PHOENIX (3TV/CBS 5) -- The problems began with a series of storms over ten days starting February 13, 1980. There wasn’t a lot of rain in the Valley, but there were reports of more than 10 inches of rain on the watershed. Also, after decades with no water in the river, a wet winter had left the Salt River reservoirs near capacity. There were even concerns that the dams could fail. Governor Bruce Babbitt warned up to 200,000 Valley residents they might have to evacuate.
The floodgates were opened. To stay ahead of the rising water, 170,000 cubic feet per second of water was released into the Salt River channel. That’s double the average rate of water flowing over Niagara Falls.
All but two of the bridged crossings of the Salt River were swept away or closed out of fear they would fail. There were only two ways for cars to get across: At Mill Avenue in Tempe and Central Avenue in Phoenix. I-10, it was closed, too. The train tracks in Tempe stood the test as well.
The traffic jams were immense. Imagine delays of six to eight hours. Something had to be done. People had to get to work from the East Valley to Phoenix. Here's a view of Mill Avenue.
Enters Amtrak. Temporary service was established between downtown Phoenix and Mesa. One train went back and forth from the early morning hours until evening. Initially, it was dubbed the “Hattie Express” after Governor Babbitt’s wife.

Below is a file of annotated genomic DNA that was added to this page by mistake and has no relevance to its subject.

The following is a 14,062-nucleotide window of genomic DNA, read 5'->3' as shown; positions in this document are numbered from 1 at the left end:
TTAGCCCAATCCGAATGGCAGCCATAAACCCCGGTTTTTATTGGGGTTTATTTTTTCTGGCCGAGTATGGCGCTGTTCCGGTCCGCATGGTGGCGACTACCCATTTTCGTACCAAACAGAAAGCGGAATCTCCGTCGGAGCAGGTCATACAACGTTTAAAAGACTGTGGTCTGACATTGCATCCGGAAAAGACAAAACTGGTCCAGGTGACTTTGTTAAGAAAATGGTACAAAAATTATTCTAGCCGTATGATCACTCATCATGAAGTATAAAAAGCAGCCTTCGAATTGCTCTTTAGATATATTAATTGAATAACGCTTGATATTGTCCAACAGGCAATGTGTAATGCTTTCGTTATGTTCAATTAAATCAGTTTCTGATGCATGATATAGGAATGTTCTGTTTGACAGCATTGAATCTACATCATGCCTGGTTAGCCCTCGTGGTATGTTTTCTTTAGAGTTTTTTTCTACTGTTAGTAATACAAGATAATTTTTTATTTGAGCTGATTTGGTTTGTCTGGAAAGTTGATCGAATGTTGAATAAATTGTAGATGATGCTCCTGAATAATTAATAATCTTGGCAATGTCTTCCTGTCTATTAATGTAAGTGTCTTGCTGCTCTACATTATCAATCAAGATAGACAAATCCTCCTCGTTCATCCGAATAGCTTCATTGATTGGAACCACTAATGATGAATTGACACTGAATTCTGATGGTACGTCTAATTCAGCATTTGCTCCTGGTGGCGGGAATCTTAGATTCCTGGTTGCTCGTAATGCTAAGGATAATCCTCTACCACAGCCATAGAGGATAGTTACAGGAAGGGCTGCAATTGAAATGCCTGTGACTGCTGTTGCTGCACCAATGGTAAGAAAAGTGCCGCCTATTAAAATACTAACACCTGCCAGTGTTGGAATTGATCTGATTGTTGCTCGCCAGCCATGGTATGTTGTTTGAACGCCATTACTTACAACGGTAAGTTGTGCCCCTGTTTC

But soon, it was known as the “Sardine Express” because it was so crowded. It ran for only ten days until some of the crossings were fixed, and bridges re-opened.
In retrospect, the bridges failed because they were built during a time there was never any water in the Salt River. We’re talking before Tempe Town Lake, too. No one ever thought there would be a need to engineer for so much water. The bridges were rebuilt with the new standards in mind, and they’ve held up to this day. Folks also got excited about train service between the East Valley and downtown Phoenix. But as we know, that didn’t happen for nearly 30 years before the light rail became a reality in the Valley.